Management Notes

Reference Notes for Management

Building brand equity through leveraging secondary brand associations is an _________ approach.

Building brand equity through leveraging secondary brand associations is an _________ approach.

 Options:

A. Direct
B. Special
C. Procured
D. Indirect

The Correct Answer Is:

  • C. Procured

The correct answer is “C. Procured” when discussing the approach of building brand equity through leveraging secondary brand associations. The term “procured” in this context means actively seeking, managing, and creating associations with other brands or entities to enhance the perception and value of one’s own brand. Here’s why “procured” is the correct answer and why the other options are not applicable:

Why “Procured” is the Correct Answer:

1. Deliberate and Managed Associations:

When building brand equity through leveraging secondary brand associations, a company takes a deliberate and managed approach. It actively seeks and creates associations with other brands, organizations, celebrities, or entities that can positively impact its own brand. This approach involves strategic planning and execution to form partnerships, collaborations, and co-branding efforts.

2. Strategic Alliances:

Building brand equity through secondary brand associations often involves forming strategic alliances with other entities that share a complementary brand image, values, or target audience. These alliances are not spontaneous but are carefully chosen and established to enhance the perception and value of the brand.

3. Enhanced Image and Perceptions:

By procuring associations with other reputable or relevant brands, a company aims to enhance its own brand’s image and shape how consumers perceive it. This approach can result in positive transfer of attributes, such as trustworthiness, quality, or innovation, from the secondary brand to the primary brand.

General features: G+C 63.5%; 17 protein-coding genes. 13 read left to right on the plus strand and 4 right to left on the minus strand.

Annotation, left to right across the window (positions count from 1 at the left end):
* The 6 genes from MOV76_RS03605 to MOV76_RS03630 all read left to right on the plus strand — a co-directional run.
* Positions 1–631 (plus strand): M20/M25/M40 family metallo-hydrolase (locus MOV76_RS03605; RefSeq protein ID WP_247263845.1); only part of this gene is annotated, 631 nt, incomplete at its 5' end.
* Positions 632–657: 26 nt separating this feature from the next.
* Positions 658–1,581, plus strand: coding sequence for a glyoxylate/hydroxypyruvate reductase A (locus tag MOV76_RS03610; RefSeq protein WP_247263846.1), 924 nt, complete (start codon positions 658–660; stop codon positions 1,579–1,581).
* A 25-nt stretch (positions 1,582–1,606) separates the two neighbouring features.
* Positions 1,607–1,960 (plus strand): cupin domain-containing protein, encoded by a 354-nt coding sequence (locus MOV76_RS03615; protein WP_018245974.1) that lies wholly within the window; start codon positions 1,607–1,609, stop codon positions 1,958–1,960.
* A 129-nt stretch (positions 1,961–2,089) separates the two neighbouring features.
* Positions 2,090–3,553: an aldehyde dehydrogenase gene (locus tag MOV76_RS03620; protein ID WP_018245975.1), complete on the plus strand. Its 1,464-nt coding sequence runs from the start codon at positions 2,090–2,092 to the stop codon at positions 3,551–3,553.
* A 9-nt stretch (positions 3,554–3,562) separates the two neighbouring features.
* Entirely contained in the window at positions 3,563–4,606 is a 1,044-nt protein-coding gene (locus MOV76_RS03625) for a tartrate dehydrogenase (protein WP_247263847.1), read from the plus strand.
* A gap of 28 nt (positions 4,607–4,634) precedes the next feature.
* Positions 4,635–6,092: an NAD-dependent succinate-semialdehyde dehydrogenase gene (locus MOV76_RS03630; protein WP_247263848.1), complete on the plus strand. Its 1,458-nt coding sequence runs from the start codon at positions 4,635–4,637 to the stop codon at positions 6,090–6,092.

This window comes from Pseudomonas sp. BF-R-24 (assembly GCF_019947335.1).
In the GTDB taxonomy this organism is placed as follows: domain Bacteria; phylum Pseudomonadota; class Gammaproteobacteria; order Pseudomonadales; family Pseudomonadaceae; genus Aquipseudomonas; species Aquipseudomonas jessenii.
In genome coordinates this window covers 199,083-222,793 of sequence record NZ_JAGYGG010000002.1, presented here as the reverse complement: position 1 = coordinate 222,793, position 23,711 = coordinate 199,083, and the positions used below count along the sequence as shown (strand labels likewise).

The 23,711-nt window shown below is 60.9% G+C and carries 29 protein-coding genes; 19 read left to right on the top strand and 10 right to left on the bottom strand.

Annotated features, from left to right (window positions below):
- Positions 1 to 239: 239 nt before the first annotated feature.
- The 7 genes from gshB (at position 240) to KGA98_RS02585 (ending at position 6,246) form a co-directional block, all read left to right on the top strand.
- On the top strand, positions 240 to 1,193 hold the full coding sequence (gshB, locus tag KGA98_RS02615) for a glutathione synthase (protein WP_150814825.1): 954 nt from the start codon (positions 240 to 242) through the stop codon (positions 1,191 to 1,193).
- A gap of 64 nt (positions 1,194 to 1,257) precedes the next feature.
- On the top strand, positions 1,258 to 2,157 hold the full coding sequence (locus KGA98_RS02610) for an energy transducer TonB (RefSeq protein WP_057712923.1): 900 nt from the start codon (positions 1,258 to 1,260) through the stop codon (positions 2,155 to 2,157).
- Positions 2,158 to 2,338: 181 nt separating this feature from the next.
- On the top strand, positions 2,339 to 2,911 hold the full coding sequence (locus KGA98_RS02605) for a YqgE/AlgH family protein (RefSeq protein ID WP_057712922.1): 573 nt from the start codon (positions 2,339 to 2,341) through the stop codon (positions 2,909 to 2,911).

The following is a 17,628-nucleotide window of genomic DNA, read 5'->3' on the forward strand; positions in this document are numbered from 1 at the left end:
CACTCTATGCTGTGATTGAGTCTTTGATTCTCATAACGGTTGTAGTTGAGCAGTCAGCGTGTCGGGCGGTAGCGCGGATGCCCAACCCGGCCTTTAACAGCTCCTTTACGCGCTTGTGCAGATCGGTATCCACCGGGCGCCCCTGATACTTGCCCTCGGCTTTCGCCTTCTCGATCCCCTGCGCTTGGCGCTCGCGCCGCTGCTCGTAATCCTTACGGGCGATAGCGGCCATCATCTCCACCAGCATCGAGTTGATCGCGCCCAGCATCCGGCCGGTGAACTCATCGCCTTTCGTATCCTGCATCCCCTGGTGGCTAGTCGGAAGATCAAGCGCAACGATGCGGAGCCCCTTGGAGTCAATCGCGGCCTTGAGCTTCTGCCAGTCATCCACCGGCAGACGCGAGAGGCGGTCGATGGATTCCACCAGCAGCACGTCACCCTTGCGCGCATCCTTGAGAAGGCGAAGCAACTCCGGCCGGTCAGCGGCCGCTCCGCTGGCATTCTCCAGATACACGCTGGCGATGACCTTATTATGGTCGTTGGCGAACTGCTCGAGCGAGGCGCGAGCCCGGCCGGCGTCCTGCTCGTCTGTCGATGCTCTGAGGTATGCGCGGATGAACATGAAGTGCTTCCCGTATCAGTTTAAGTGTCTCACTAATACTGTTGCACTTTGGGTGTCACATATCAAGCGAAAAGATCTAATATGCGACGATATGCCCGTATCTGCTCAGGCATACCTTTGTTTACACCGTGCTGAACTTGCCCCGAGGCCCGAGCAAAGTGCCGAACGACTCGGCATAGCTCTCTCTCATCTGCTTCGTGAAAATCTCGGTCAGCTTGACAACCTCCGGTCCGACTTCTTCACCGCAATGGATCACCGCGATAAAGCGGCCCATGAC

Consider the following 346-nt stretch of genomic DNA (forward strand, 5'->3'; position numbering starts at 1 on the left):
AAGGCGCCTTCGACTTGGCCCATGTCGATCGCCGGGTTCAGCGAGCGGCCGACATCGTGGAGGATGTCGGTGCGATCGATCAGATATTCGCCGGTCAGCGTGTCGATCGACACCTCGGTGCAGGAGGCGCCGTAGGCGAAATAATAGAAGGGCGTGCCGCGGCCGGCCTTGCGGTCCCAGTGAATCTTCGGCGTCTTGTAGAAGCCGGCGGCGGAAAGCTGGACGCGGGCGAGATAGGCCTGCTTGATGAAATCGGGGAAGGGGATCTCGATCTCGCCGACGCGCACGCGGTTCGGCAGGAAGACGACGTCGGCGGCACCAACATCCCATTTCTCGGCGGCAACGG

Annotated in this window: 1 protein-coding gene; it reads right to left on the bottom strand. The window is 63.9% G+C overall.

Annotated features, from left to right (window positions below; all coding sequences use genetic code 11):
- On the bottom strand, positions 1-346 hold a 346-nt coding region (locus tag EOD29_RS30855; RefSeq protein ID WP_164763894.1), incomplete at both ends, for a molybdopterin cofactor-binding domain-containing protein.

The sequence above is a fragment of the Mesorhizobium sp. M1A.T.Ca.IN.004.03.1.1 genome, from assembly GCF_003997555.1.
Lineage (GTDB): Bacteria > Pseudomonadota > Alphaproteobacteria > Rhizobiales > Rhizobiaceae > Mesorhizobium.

4. Brand Extension and Co-Branding:

Procured brand associations can manifest through brand extensions or co-branding efforts. In brand extensions, a company leverages its brand equity to enter new product or service categories. Co-branding, on the other hand, involves collaborating with another brand to create a joint product or service, allowing both brands to benefit from each other’s equity.

Now, let’s explore why the other options are not correct:

A. Direct:

The term “direct” is not the most appropriate choice for describing the approach of building brand equity through secondary brand associations. While it’s true that companies are directly involved in managing these associations, “direct” does not capture the proactive and strategic nature of this process.

The term “direct” may imply immediacy or simplicity, which doesn’t fully encapsulate the strategic and deliberate nature of procuring brand associations.

B. Special:

The term “special” does not accurately convey the approach of leveraging secondary brand associations. “Special” typically conveys uniqueness or distinctiveness, which is not the core concept here.

While the approach is purposeful and distinct, it is better described as “procured” because it emphasizes the active and strategic nature of creating associations with other brands to enhance one’s own brand equity.

D. Indirect:

The term “indirect” is not the best fit for describing the approach of leveraging secondary brand associations either. “Indirect” implies that the approach is not straightforward or immediate.

However, in the context of building brand equity through secondary brand associations, the approach is indeed direct and deliberate. It involves a clear effort to form partnerships or associations with other brands or entities, making “procured” a more suitable term.

In conclusion, the correct term to describe the approach of building brand equity through leveraging secondary brand associations is “procured.” This term accurately represents the deliberate, managed, and strategic nature of the process, as companies actively seek and create associations with other brands or entities to enhance their own brand equity.

While other terms like “direct,” “special,” and “indirect” may partially describe certain aspects of the approach, they do not fully capture the essence of the deliberate and strategic nature of procuring brand associations.

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